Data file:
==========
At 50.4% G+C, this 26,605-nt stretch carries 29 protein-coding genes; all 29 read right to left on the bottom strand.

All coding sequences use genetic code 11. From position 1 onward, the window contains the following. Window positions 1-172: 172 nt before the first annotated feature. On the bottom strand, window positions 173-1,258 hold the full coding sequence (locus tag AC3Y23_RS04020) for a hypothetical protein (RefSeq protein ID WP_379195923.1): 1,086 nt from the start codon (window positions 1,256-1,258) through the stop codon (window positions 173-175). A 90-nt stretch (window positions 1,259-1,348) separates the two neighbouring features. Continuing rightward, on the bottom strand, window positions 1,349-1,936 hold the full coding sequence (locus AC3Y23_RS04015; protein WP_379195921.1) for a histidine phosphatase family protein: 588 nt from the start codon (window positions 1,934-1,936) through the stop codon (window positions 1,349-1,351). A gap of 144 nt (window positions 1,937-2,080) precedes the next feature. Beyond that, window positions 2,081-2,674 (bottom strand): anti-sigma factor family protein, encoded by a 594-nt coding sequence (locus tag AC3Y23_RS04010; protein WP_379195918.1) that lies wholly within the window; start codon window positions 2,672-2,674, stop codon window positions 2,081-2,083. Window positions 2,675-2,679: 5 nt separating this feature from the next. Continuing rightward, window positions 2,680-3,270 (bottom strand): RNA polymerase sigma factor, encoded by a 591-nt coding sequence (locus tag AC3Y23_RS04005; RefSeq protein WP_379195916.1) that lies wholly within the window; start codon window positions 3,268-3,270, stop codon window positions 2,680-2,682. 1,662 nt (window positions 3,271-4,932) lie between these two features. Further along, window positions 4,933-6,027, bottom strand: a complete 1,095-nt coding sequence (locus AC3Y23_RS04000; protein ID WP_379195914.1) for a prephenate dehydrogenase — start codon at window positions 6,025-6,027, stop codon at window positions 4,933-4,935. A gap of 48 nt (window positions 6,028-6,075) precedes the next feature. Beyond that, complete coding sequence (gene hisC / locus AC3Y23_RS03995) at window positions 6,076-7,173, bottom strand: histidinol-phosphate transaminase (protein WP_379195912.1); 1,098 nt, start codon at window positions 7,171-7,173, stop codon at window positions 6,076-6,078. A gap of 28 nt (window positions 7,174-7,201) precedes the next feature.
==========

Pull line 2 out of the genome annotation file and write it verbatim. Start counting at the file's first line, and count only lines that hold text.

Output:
All coding sequences use genetic code 11. From position 1 onward, the window contains the following. Window positions 1-172: 172 nt before the first annotated feature. On the bottom strand, window positions 173-1,258 hold the full coding sequence (locus tag AC3Y23_RS04020) for a hypothetical protein (RefSeq protein ID WP_379195923.1): 1,086 nt from the start codon (window positions 1,256-1,258) through the stop codon (window positions 173-175). A 90-nt stretch (window positions 1,259-1,348) separates the two neighbouring features. Continuing rightward, on the bottom strand, window positions 1,349-1,936 hold the full coding sequence (locus AC3Y23_RS04015; protein WP_379195921.1) for a histidine phosphatase family protein: 588 nt from the start codon (window positions 1,934-1,936) through the stop codon (window positions 1,349-1,351). A gap of 144 nt (window positions 1,937-2,080) precedes the next feature. Beyond that, window positions 2,081-2,674 (bottom strand): anti-sigma factor family protein, encoded by a 594-nt coding sequence (locus tag AC3Y23_RS04010; protein WP_379195918.1) that lies wholly within the window; start codon window positions 2,672-2,674, stop codon window positions 2,081-2,083. Window positions 2,675-2,679: 5 nt separating this feature from the next. Continuing rightward, window positions 2,680-3,270 (bottom strand): RNA polymerase sigma factor, encoded by a 591-nt coding sequence (locus tag AC3Y23_RS04005; RefSeq protein WP_379195916.1) that lies wholly within the window; start codon window positions 3,268-3,270, stop codon window positions 2,680-2,682. 1,662 nt (window positions 3,271-4,932) lie between these two features. Further along, window positions 4,933-6,027, bottom strand: a complete 1,095-nt coding sequence (locus AC3Y23_RS04000; protein ID WP_379195914.1) for a prephenate dehydrogenase — start codon at window positions 6,025-6,027, stop codon at window positions 4,933-4,935. A gap of 48 nt (window positions 6,028-6,075) precedes the next feature. Beyond that, complete coding sequence (gene hisC / locus AC3Y23_RS03995) at window positions 6,076-7,173, bottom strand: histidinol-phosphate transaminase (protein WP_379195912.1); 1,098 nt, start codon at window positions 7,171-7,173, stop codon at window positions 6,076-6,078. A gap of 28 nt (window positions 7,174-7,201) precedes the next feature.